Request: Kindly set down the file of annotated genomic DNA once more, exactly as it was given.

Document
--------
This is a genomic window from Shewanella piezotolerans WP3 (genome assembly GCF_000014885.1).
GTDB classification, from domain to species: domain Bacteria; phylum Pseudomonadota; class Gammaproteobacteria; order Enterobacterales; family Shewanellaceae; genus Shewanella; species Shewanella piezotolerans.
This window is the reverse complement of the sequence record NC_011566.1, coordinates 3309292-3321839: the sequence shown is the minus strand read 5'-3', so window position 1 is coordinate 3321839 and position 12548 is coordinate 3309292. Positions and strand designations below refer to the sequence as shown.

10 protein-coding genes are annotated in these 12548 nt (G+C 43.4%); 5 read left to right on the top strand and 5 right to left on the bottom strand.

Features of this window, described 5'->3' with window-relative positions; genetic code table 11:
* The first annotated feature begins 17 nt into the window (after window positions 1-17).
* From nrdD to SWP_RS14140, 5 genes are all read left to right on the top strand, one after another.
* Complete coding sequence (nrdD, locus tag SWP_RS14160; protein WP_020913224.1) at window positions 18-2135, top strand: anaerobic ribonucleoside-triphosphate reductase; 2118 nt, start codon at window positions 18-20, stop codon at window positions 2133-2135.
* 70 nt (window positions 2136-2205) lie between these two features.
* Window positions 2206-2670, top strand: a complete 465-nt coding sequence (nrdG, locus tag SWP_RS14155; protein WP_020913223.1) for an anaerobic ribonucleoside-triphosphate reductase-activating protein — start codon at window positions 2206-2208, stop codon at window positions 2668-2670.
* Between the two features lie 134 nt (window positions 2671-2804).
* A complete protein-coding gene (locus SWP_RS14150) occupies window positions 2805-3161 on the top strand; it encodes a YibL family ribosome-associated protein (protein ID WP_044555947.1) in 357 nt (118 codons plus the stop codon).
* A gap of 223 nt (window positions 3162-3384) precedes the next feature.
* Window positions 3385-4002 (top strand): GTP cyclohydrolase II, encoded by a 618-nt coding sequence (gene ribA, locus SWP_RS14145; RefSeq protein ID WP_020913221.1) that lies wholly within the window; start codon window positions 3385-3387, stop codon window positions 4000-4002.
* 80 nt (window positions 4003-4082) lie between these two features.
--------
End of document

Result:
This is a genomic window from Shewanella piezotolerans WP3 (genome assembly GCF_000014885.1).
GTDB classification, from domain to species: domain Bacteria; phylum Pseudomonadota; class Gammaproteobacteria; order Enterobacterales; family Shewanellaceae; genus Shewanella; species Shewanella piezotolerans.
This window is the reverse complement of the sequence record NC_011566.1, coordinates 3309292-3321839: the sequence shown is the minus strand read 5'-3', so window position 1 is coordinate 3321839 and position 12548 is coordinate 3309292. Positions and strand designations below refer to the sequence as shown.

10 protein-coding genes are annotated in these 12548 nt (G+C 43.4%); 5 read left to right on the top strand and 5 right to left on the bottom strand.

Features of this window, described 5'->3' with window-relative positions; genetic code table 11:
* The first annotated feature begins 17 nt into the window (after window positions 1-17).
* From nrdD to SWP_RS14140, 5 genes are all read left to right on the top strand, one after another.
* Complete coding sequence (nrdD, locus tag SWP_RS14160; protein WP_020913224.1) at window positions 18-2135, top strand: anaerobic ribonucleoside-triphosphate reductase; 2118 nt, start codon at window positions 18-20, stop codon at window positions 2133-2135.
* 70 nt (window positions 2136-2205) lie between these two features.
* Window positions 2206-2670, top strand: a complete 465-nt coding sequence (nrdG, locus tag SWP_RS14155; protein WP_020913223.1) for an anaerobic ribonucleoside-triphosphate reductase-activating protein — start codon at window positions 2206-2208, stop codon at window positions 2668-2670.
* Between the two features lie 134 nt (window positions 2671-2804).
* A complete protein-coding gene (locus SWP_RS14150) occupies window positions 2805-3161 on the top strand; it encodes a YibL family ribosome-associated protein (protein ID WP_044555947.1) in 357 nt (118 codons plus the stop codon).
* A gap of 223 nt (window positions 3162-3384) precedes the next feature.
* Window positions 3385-4002 (top strand): GTP cyclohydrolase II, encoded by a 618-nt coding sequence (gene ribA, locus SWP_RS14145; RefSeq protein ID WP_020913221.1) that lies wholly within the window; start codon window positions 3385-3387, stop codon window positions 4000-4002.
* 80 nt (window positions 4003-4082) lie between these two features.